Minority Health Archive

The Impact of an Acute Myocardial Infarction Guideline and Pathway on Racial Outcomes at a University Hospital

Williams, Marcus Leon and Hill, George and Jackson, Mary (2006) The Impact of an Acute Myocardial Infarction Guideline and Pathway on Racial Outcomes at a University Hospital. Ethnicity & Disease, 16 (3). pp. 653-658. ISSN 1049-510X

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Objective: Historically, African Americans who present with acute myocardial infarction were less likely to survive or be revascularized compared to Whites in the United States. Variation in practice has been implicated as a cause. Some researchers have proposed that the explanation for this variation was that coronary artery disease (CAD) was less severe in African Americans than Whites. A university hospital compared the extent of CAD by race for its acute myocardial infarction (AMI) patients and determined the effect of implementing evidenced-based guidelines on racial differences in cardiovascular outcomes. Methods: From 1991 to 1994, using the National Registry for Myocardial Infarction 1 and the hospital AMI database, 323 of the 521 consecutive patients were catheterized during their initial admission. The extent of CAD was defined as the frequency of CAD stenosis $70% seen in the major coronary arteries and/ or their major branches. Cardiac function was measured by left ventricular ejection fraction (LVEF). Short-term hospitalized outcomes were determined for death, treatment, and coronary revascularization. Results: We assessed 82 (25.4%) African Americans and 241 (74.6%) Whites. No significant difference in the frequency of stenosis $70% or clinical outcomes existed between races. However, African Americans had a lower LVEF of 49.13% compared to 54.98% for Whites (P=.04). African Americans were 2.54 times more likely to have LVEF ,45% (P=0.024). We saw no racial difference in death, coronary artery bypass graft, percutaneous transluminal coronary angioplasty, or thrombolytic therapy. Conclusion: In high-risk AMI patients, this study found no difference in the burden of CAD by race. However, for African Americans, left ventricular function was more depressed. The use of an AMI management guideline and pathway-driven protocol resulted in no significant racial difference in cardiac interventions or clinical outcomes. A guideline or protocoldriven approach to the management of AMI may significantly reduce the observed racial variation in quality care.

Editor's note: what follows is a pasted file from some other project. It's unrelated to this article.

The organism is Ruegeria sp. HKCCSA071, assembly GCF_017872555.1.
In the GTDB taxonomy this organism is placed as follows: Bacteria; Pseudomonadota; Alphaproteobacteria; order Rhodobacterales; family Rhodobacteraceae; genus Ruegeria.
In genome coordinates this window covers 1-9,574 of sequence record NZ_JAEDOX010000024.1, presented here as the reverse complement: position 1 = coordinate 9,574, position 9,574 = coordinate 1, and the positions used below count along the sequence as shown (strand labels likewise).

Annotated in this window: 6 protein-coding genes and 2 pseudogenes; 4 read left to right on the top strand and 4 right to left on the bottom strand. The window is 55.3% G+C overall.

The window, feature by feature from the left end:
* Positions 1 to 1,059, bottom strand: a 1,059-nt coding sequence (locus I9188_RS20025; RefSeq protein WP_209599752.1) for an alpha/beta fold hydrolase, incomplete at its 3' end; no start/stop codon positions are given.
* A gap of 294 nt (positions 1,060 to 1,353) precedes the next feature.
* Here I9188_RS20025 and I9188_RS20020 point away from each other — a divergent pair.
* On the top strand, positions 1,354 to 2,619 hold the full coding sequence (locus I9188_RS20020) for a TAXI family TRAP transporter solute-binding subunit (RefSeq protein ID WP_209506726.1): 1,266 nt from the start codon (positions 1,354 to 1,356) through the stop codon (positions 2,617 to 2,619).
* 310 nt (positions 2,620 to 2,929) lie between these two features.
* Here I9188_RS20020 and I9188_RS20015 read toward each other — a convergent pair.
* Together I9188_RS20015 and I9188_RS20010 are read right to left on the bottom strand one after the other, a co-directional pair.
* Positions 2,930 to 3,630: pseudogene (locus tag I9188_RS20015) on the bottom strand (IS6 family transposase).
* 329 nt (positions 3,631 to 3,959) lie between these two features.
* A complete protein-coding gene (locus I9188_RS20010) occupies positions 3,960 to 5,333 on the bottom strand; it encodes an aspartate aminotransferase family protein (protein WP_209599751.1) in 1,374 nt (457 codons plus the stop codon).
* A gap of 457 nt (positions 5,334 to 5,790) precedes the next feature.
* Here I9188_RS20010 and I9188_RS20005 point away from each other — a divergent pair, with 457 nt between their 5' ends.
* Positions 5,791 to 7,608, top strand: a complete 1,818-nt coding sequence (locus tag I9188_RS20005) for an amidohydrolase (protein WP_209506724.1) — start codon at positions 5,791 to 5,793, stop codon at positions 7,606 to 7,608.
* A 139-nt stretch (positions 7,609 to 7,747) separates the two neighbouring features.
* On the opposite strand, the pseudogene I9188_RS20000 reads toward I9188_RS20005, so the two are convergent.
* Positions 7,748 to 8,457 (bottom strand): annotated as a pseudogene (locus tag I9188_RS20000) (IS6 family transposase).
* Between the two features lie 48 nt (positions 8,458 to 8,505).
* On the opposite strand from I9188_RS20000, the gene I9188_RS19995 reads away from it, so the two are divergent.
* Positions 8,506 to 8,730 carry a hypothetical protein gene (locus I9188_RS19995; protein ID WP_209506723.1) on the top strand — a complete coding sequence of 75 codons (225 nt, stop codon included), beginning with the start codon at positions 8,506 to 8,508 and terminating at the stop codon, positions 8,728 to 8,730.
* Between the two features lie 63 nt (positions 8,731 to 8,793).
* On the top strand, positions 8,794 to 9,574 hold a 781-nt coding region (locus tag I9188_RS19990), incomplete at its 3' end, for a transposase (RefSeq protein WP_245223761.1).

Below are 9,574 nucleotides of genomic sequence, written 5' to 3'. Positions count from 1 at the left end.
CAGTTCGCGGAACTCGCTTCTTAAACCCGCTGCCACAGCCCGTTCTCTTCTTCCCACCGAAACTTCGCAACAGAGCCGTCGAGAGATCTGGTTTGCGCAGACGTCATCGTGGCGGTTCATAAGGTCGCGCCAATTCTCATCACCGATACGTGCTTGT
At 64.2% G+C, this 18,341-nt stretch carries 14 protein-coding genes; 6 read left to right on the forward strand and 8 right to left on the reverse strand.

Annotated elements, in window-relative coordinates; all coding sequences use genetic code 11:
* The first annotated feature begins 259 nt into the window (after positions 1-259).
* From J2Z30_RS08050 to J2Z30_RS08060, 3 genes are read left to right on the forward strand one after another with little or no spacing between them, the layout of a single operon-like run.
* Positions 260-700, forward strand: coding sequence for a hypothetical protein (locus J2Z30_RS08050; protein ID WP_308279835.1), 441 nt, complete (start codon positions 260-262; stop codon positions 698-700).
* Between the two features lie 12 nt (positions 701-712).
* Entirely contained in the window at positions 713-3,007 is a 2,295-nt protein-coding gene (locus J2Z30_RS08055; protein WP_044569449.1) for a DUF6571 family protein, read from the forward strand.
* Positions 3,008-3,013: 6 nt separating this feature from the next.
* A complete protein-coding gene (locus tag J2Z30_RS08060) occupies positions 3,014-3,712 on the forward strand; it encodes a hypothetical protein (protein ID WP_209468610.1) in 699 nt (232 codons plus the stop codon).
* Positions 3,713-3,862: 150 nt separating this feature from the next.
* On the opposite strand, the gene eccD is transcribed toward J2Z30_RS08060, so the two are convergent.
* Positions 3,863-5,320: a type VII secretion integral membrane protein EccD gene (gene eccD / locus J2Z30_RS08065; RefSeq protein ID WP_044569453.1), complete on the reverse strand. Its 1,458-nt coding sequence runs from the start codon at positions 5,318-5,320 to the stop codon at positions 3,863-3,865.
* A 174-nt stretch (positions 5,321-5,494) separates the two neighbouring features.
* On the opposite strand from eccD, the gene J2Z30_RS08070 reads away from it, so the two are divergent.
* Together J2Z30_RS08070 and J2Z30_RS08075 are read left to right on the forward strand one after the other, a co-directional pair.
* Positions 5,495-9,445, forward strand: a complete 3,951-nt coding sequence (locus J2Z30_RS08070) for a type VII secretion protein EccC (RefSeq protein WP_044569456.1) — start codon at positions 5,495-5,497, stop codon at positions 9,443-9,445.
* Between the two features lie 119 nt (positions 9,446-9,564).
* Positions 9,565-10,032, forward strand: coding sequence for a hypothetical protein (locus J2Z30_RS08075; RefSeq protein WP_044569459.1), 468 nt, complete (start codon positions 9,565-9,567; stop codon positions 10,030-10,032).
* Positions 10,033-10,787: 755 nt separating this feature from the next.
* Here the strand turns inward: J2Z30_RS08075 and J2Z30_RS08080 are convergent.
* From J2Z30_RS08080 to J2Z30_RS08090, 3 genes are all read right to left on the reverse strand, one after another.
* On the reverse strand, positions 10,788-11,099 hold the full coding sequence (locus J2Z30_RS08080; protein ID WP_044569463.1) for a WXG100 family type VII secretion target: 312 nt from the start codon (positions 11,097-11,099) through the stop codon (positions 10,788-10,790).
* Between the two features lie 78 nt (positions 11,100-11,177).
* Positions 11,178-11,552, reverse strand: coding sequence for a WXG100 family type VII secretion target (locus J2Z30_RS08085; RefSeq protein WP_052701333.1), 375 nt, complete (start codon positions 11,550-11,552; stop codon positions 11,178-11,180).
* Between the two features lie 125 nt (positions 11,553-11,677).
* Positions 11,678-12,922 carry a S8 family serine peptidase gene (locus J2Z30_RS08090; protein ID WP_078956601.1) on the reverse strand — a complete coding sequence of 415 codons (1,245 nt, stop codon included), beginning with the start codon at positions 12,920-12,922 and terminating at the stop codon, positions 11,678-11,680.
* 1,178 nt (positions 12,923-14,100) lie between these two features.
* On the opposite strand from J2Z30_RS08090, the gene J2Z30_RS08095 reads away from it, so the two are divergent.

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Item Type: Article
Additional Information: After clicking link, scroll down the page to find the article.
Uncontrolled Keywords: Acute Myocardial Infarction; Left Ventricular Ejection Fraction; Coronary Artery Disease
Subjects: Health > Health Equity
Health > Public Health > Chronic Illness & Diseases > Cardiovascular Disease
Research > studies
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Depositing User: Users 141 not found.
Date Deposited: 09 Dec 2008
Last Modified: 02 Jun 2011 10:44
Link to this item (URI): http://health-equity.lib.umd.edu/id/eprint/1205

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